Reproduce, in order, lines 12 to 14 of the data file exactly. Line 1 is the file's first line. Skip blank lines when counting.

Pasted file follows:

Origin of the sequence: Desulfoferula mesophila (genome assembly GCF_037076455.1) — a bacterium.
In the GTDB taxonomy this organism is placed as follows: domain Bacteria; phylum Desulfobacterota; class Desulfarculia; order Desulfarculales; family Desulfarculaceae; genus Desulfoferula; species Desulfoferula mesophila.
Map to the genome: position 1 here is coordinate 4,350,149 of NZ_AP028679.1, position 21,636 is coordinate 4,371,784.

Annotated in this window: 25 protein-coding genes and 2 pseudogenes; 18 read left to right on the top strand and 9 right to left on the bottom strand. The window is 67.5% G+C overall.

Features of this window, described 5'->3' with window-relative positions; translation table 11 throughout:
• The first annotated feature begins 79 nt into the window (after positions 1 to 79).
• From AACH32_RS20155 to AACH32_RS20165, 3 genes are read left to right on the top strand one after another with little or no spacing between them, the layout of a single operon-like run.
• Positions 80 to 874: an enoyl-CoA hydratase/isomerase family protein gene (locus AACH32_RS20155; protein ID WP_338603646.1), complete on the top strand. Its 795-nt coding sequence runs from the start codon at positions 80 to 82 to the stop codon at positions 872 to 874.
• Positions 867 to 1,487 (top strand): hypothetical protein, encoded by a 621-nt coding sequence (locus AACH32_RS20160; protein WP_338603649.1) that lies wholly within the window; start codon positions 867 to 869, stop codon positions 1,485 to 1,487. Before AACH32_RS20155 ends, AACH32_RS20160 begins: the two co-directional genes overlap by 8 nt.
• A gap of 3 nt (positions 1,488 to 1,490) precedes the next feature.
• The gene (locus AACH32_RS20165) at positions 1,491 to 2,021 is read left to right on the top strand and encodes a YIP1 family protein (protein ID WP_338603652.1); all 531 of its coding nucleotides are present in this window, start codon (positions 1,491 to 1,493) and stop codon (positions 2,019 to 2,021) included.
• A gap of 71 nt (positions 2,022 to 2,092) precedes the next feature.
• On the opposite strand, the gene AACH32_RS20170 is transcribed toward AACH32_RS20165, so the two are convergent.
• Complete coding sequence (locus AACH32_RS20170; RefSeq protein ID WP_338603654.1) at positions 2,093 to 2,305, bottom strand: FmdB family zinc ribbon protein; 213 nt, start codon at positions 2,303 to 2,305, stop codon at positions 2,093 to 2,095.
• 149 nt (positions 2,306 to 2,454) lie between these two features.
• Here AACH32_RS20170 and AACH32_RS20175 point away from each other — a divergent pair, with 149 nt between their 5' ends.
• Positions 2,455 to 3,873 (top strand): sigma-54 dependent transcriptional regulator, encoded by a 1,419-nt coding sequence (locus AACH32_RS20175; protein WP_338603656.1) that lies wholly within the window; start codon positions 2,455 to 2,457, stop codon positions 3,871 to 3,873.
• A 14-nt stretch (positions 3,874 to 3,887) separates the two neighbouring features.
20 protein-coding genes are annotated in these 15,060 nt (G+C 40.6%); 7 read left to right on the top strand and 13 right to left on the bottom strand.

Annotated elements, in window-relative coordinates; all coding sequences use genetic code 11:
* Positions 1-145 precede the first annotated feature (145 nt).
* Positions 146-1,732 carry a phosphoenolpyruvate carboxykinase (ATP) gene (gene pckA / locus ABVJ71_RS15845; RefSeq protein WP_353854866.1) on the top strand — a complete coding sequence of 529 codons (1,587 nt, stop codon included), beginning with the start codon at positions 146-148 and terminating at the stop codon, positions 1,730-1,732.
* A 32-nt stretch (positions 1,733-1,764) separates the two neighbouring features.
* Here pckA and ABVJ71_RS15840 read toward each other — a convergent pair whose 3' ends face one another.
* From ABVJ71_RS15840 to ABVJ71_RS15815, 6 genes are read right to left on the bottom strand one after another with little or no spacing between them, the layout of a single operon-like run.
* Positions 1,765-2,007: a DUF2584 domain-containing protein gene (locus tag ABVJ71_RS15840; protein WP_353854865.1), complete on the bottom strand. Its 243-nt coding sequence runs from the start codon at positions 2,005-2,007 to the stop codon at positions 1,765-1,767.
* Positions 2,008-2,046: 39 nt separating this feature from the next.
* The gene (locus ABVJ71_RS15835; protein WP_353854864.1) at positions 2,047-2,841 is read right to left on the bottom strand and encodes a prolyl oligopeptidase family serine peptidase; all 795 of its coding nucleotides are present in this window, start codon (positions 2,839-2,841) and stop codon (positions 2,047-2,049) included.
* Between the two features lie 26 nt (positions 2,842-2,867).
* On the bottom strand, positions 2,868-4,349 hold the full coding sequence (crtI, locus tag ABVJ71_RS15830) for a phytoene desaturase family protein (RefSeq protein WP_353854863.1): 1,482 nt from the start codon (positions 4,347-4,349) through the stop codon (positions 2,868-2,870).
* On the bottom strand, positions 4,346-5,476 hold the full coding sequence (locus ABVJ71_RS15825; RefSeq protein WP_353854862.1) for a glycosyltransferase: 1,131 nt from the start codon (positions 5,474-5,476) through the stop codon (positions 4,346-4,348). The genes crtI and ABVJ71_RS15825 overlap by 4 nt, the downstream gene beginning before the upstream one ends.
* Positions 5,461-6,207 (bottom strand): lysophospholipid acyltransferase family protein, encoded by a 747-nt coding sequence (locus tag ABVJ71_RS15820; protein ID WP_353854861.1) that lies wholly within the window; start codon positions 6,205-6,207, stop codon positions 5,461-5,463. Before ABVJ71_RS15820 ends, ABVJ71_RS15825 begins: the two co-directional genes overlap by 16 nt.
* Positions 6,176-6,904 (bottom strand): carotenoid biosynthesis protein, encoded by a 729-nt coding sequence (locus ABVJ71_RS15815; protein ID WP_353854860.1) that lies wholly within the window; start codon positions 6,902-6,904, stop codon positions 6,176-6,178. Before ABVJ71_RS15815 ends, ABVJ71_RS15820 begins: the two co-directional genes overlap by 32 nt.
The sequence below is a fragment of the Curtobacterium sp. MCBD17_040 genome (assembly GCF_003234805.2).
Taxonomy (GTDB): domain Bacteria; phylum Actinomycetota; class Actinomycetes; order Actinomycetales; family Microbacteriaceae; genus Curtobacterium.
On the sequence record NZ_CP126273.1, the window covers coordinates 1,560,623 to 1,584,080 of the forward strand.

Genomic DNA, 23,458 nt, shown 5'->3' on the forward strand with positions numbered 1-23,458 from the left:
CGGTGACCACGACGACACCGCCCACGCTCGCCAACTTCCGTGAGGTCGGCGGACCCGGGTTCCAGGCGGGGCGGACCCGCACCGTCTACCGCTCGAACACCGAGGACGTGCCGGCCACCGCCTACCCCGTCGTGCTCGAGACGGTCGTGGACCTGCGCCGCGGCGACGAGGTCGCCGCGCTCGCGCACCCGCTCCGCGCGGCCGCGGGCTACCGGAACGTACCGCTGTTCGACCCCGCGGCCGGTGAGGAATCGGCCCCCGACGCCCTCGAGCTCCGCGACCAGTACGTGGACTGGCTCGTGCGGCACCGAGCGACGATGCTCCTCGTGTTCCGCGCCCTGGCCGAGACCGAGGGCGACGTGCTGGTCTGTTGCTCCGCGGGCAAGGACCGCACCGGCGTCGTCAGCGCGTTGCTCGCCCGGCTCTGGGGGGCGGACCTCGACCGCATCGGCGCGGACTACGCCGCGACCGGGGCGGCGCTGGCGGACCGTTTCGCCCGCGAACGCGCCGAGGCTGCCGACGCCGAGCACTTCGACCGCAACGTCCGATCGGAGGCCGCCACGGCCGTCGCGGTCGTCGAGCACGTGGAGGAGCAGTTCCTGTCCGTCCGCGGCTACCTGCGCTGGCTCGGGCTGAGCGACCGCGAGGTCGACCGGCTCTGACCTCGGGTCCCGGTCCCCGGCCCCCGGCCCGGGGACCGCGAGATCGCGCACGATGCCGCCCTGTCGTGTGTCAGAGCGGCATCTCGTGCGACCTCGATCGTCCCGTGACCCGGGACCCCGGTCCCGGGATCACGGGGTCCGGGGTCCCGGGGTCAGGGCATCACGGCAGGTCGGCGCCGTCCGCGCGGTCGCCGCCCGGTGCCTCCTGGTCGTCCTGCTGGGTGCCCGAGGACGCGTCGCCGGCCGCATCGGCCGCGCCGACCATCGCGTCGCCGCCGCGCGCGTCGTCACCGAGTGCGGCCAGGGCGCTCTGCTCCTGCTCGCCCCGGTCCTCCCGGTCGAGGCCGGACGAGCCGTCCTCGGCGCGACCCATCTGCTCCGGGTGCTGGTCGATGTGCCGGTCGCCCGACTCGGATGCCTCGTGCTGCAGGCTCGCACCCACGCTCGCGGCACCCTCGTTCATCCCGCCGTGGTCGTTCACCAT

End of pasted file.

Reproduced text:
• A gap of 71 nt (positions 2,022 to 2,092) precedes the next feature.
• On the opposite strand, the gene AACH32_RS20170 is transcribed toward AACH32_RS20165, so the two are convergent.
• Complete coding sequence (locus AACH32_RS20170; RefSeq protein ID WP_338603654.1) at positions 2,093 to 2,305, bottom strand: FmdB family zinc ribbon protein; 213 nt, start codon at positions 2,303 to 2,305, stop codon at positions 2,093 to 2,095.